- Delta Green. The eponymous group is an illegal organization inside the U.S. government that investigates and deals with Cthulhu Mythos related threats.
- Firewall in Eclipse Phase is an inter-faction conspiracy dedicated to preventing the extinction of what's left of transhumanity at all costs.
- The Task Force VALKYRIE from Hunter: The Vigil is a secret branch of the US military, created to fight against supernatural threaths and to enforce The Masquerade. Of course, they only appear benevolent from the mortal standpoint, the other critters of New World of Darkness don't appreciate them much.
- The Assassins in Assassin's Creed try to stop the Templars from installing a One World Order. On the other hand The Templars have many Type III Anti Villains and seem to think that Utopia Justifies the Means but they have some questionable methods of reaching their goals (starting World War II for example) and they believe that Humans Are the Real Monsters.
- Morgan Everett tries to portray the Illuminati as this in Deus Ex. To be fair, they really come across as one when compared to the more immediate and malevolent conspiracy at hand, set in motion by their spin-off organization Majestic-12. Deus Ex: Human Revolution, however, doesn't portray them quite as kindly.
Everett: You and me, JC. We'll rule the world in secret, with an invisible hand, the way the Illuminati have always ruled.
JC Denton: Don't you think it's time we end the tyranny — for everyone?
Everett: There's such a thing as a compassionate conspiracy.
- In the "Join Illuminati" ending, Morgan and JC are rebuilding the world - however, Morgan reminds JC they have to do it through proxies.
- The Keepers from the Thief series. They're more apathetic than benevolent, but they're (in theory) dedicated to preserving Balance of Power. They just decided that not interfering was the best way to do it.
- X-COM and XCOM: Enemy Unknown have the player as the head of the military division of a secret global initiative to defend planet Earth from invading aliens. Complete with a surprisingly affable Omniscient Council of Vagueness to report to.
- The Star Cabal in Star Wars: The Old Republic style themselves in this way, seeking to curb the Jedi and Sith Orders in general and their tendency towards massive, mutually destructive wars in particular. However, over the centuries, it has grown less noble; not only has it Jumped Off The Slippery Slope in a big way, its members have grown less concerned with keeping the peace and more concerned with how their access to massive resources and information on virtually everything in the galaxy can be used to improve their lives and/or bring down their enemies. After bringing down the Star Cabal, the Imperial Agent has the opportunity to use their Black Codex and "disappear" — erasing themselves from all records and becoming untraceable — in order to become a Benevolent Conspiracy of their own within the Sith Empire.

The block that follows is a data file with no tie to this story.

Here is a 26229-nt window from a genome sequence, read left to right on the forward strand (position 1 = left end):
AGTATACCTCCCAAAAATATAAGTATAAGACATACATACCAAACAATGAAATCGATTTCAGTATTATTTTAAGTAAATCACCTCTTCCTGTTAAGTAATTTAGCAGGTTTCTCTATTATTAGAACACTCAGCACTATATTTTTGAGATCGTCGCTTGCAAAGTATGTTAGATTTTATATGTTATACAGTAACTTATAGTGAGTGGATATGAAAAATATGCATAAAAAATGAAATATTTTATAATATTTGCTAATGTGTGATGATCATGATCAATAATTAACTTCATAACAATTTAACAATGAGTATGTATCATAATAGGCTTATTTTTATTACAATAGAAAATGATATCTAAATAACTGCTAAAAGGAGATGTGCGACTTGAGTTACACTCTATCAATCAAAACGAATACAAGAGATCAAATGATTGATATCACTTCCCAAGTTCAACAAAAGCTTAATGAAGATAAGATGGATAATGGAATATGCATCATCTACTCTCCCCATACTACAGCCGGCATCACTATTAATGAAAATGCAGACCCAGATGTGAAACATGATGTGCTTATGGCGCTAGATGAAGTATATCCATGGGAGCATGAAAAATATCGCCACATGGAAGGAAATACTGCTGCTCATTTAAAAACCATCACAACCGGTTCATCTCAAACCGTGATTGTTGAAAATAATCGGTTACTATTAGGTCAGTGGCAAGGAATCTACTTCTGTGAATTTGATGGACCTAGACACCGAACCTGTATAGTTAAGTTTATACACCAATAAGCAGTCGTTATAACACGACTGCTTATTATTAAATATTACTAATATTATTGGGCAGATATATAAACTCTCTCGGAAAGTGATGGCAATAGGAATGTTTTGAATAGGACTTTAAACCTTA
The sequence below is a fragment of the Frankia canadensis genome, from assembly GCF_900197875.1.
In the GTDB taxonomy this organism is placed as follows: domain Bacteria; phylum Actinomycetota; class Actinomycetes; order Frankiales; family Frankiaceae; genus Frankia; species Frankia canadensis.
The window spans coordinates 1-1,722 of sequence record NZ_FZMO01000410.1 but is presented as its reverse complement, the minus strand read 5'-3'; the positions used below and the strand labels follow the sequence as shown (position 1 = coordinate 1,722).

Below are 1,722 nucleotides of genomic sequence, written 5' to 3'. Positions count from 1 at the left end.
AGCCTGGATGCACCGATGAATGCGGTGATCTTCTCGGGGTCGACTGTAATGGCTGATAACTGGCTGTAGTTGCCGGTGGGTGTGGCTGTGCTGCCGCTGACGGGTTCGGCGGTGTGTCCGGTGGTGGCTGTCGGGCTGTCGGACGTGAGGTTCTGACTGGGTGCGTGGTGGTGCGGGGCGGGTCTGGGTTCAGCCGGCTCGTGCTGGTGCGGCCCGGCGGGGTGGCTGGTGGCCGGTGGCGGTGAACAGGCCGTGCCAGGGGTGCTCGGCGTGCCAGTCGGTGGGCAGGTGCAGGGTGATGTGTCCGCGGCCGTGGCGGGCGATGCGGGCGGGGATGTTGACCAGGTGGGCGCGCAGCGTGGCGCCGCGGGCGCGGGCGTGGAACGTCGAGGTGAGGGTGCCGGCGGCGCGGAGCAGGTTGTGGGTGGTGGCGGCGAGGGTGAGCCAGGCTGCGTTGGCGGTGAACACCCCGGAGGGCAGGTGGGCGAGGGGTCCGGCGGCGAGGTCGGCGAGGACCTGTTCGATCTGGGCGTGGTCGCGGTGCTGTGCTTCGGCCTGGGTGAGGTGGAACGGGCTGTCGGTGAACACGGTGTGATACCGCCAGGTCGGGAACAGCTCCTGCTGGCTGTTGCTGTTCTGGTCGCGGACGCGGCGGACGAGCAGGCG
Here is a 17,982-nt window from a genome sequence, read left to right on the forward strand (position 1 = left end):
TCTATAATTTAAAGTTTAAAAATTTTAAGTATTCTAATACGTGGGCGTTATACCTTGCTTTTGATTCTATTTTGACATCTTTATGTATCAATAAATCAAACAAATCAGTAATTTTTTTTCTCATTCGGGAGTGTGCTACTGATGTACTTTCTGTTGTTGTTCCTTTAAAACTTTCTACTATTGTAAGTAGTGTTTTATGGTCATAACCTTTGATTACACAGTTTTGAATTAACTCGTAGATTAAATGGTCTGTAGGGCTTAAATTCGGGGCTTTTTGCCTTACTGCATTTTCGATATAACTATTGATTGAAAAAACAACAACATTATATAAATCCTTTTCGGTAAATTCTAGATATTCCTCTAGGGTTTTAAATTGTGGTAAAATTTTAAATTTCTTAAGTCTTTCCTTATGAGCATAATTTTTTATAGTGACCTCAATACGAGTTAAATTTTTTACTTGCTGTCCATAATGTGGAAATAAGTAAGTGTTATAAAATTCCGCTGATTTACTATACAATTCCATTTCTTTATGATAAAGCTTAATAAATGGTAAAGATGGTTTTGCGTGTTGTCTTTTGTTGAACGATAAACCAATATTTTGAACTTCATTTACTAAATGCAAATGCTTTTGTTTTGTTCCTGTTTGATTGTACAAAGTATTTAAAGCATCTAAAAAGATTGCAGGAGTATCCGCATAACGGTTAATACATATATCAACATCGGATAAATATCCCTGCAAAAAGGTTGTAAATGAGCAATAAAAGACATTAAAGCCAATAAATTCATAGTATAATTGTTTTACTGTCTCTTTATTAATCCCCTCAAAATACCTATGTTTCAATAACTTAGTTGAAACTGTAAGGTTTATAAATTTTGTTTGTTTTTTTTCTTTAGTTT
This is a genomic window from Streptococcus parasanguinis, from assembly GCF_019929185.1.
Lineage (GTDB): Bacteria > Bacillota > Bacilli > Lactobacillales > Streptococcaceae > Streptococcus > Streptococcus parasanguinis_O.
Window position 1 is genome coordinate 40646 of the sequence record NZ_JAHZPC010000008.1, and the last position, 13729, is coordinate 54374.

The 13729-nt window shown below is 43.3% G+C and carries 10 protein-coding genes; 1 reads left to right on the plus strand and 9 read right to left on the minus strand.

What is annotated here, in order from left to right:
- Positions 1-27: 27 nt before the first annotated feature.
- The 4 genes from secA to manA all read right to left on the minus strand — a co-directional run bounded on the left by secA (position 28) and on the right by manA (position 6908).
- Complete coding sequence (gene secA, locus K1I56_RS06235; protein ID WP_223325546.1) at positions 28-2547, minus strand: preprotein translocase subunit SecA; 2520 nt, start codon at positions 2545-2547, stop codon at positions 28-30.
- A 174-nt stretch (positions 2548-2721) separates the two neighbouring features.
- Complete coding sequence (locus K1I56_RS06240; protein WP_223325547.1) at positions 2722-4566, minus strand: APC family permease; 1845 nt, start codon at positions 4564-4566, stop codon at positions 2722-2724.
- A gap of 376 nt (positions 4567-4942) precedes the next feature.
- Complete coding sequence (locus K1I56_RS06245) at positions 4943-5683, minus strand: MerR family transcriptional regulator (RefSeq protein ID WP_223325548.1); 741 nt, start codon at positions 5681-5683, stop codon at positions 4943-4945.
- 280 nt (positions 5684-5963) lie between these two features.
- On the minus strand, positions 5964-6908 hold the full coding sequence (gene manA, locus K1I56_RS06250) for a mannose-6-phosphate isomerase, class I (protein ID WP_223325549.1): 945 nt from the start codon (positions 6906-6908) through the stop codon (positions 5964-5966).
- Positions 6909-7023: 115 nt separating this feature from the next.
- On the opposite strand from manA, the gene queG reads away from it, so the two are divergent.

- At the end of the Yavin IV arc of Shadow of Revan, there's a more-or-less official Benevolent Conspiracy formed between Satele Shan and Jace and Theron Malcolm, with the Player Character's involvement. They're an actual Republic joint task force investigating the reborn Sith Emperor but their real goal is basically to act under the Supreme Chancellor's nose if need be. The Chancellor isn't all that happy about this, but when the Supreme Commander of the Republic Army, the Grandmaster of the Jedi Order, and one of their most senior spies, who are coincidentally(?) husband, wife, and son, want to go off and conspire together there's not much you can do about it.
- The three secret societies that the player can join in The Secret World generally have good intentions. The Templars are very up front about their desire to defend mankind against occult threats. The Illuminati are more self-serving, but there's no way to get ahead and to the top of the pile if the whole planet has been destroyed. The Dragon have a more enigmatic end goal, involving a study of chaos theory and universal mathematical principles, but they still send agents to intervene in occult crises and protect humanity.
- The SCP Foundation isolates and contains threats to human survival or "normalcy". They're definitely a darker interpretation of this trope: in this universe, sometimes one's choices boil down to committing atrocities, or seeing humanity go extinct, and the SCP Foundation is ready and willing to commit those atrocities.
- In Transformers Prime, Team Prime and the US government secretly work together to defend the Earth from Decepticon invasion. The Autobots also share their advanced technology with humanity in exchange for a safe home and logistical support in defending the human race.
- In South Park: In "Mystery Of The Urinal Deuce, The Government didn't start 9/11, but they created the 9/11 conspiracy movement. They did it because they don't want to appear as a nation weak enough to let such an attack happen, the movement giving them an illusion of power to some.